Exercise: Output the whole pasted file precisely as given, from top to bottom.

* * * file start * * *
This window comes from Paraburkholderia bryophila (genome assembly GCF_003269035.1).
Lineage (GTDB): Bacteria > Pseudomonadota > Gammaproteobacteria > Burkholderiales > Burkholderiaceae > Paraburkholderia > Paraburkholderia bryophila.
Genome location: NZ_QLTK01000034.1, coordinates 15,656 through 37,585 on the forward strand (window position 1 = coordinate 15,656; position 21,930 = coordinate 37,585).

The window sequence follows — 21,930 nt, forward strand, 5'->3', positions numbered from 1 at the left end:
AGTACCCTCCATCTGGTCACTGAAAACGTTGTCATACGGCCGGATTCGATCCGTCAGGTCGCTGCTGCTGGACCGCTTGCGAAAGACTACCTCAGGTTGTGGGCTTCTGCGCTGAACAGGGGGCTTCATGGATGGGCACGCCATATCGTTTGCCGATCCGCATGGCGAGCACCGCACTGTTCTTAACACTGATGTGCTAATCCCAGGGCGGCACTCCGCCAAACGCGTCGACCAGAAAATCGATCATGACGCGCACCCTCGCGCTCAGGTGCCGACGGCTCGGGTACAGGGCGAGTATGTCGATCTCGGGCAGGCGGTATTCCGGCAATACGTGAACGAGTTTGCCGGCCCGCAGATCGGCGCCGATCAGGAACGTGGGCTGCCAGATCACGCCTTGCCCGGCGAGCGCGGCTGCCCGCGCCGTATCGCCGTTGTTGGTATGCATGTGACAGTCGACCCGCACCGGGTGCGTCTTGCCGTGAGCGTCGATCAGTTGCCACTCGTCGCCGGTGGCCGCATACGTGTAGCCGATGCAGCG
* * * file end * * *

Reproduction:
This window comes from Paraburkholderia bryophila (genome assembly GCF_003269035.1).
Lineage (GTDB): Bacteria > Pseudomonadota > Gammaproteobacteria > Burkholderiales > Burkholderiaceae > Paraburkholderia > Paraburkholderia bryophila.
Genome location: NZ_QLTK01000034.1, coordinates 15,656 through 37,585 on the forward strand (window position 1 = coordinate 15,656; position 21,930 = coordinate 37,585).

The window sequence follows — 21,930 nt, forward strand, 5'->3', positions numbered from 1 at the left end:
AGTACCCTCCATCTGGTCACTGAAAACGTTGTCATACGGCCGGATTCGATCCGTCAGGTCGCTGCTGCTGGACCGCTTGCGAAAGACTACCTCAGGTTGTGGGCTTCTGCGCTGAACAGGGGGCTTCATGGATGGGCACGCCATATCGTTTGCCGATCCGCATGGCGAGCACCGCACTGTTCTTAACACTGATGTGCTAATCCCAGGGCGGCACTCCGCCAAACGCGTCGACCAGAAAATCGATCATGACGCGCACCCTCGCGCTCAGGTGCCGACGGCTCGGGTACAGGGCGAGTATGTCGATCTCGGGCAGGCGGTATTCCGGCAATACGTGAACGAGTTTGCCGGCCCGCAGATCGGCGCCGATCAGGAACGTGGGCTGCCAGATCACGCCTTGCCCGGCGAGCGCGGCTGCCCGCGCCGTATCGCCGTTGTTGGTATGCATGTGACAGTCGACCCGCACCGGGTGCGTCTTGCCGTGAGCGTCGATCAGTTGCCACTCGTCGCCGGTGGCCGCATACGTGTAGCCGATGCAGCG